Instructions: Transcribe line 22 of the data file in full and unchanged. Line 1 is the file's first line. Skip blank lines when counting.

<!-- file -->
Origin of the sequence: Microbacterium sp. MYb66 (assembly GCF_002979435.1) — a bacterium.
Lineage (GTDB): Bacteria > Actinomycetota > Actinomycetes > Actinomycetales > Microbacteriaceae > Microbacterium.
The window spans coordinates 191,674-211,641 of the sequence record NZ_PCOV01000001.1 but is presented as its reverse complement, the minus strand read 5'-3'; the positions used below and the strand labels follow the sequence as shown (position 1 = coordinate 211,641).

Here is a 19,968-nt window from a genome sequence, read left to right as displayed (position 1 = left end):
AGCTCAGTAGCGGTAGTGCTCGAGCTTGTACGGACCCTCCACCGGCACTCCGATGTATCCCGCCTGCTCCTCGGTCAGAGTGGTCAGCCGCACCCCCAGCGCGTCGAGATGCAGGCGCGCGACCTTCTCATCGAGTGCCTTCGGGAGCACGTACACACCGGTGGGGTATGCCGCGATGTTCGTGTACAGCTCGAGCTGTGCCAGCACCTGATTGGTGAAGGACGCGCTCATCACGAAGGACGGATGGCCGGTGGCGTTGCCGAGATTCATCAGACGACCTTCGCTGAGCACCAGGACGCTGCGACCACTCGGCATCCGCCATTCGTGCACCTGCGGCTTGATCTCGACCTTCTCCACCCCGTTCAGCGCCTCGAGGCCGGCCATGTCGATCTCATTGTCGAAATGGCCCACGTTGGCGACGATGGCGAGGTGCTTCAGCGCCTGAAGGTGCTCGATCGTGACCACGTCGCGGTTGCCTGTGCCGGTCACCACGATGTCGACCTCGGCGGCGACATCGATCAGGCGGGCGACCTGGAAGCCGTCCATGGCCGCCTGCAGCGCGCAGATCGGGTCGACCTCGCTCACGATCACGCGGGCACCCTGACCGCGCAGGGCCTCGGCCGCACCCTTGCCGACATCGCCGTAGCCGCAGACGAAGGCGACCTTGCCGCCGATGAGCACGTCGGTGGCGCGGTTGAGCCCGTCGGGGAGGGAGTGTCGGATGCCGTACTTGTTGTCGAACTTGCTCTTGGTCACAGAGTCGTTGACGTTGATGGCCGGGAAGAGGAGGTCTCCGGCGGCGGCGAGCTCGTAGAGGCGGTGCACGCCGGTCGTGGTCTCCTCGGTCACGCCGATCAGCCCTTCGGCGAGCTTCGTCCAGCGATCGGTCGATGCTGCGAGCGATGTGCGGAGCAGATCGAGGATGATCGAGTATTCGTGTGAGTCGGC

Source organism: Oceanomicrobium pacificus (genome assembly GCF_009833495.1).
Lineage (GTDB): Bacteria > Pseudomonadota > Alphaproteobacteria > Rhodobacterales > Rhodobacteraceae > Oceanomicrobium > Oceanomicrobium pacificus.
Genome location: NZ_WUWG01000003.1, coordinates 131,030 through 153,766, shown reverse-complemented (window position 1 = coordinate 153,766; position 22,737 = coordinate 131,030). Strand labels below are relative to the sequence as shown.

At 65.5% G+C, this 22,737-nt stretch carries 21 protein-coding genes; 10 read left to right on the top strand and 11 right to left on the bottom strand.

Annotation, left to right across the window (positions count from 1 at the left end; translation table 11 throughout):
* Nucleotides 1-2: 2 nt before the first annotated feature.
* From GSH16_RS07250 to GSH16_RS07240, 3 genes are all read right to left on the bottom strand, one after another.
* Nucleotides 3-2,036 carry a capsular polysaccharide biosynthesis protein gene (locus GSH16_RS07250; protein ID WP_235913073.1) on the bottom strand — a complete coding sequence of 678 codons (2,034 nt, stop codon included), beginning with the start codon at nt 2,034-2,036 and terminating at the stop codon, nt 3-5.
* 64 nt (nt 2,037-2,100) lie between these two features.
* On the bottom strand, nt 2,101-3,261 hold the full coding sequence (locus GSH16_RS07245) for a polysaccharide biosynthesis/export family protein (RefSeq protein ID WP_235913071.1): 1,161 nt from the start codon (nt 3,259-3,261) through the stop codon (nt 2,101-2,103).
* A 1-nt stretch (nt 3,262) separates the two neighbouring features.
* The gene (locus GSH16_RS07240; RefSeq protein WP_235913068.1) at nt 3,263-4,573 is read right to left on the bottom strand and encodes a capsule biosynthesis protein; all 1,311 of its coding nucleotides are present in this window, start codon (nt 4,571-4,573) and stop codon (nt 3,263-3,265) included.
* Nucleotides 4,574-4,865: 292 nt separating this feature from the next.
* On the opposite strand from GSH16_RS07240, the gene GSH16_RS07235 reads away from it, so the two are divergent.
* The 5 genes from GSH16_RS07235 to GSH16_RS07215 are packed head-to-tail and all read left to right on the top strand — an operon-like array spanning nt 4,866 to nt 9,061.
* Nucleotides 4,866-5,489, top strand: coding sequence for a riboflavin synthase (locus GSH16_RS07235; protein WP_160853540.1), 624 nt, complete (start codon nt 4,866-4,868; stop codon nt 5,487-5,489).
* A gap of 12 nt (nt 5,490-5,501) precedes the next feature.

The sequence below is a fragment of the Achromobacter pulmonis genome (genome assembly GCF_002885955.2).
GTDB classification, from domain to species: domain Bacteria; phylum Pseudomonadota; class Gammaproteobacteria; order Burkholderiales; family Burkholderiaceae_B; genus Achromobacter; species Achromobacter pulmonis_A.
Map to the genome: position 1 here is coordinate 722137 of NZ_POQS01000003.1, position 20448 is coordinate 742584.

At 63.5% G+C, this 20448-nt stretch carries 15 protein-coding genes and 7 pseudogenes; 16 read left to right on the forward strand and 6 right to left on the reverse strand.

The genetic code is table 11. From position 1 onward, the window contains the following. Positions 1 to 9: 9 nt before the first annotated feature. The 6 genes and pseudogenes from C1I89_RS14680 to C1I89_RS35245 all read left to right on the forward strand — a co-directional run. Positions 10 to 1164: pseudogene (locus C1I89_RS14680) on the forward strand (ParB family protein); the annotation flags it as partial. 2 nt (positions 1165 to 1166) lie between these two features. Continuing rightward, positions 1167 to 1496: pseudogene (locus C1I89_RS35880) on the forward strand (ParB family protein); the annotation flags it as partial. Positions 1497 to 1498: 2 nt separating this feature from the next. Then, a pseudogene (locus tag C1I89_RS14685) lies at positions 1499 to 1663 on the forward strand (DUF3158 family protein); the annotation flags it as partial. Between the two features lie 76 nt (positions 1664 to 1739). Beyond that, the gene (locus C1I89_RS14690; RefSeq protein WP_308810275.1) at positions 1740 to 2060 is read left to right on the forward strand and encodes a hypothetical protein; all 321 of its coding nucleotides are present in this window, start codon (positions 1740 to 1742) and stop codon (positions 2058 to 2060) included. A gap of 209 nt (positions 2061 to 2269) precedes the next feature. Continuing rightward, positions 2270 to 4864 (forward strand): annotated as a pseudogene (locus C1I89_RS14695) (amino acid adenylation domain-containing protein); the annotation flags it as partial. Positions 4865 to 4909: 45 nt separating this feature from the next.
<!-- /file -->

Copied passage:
* A gap of 12 nt (nt 5,490-5,501) precedes the next feature.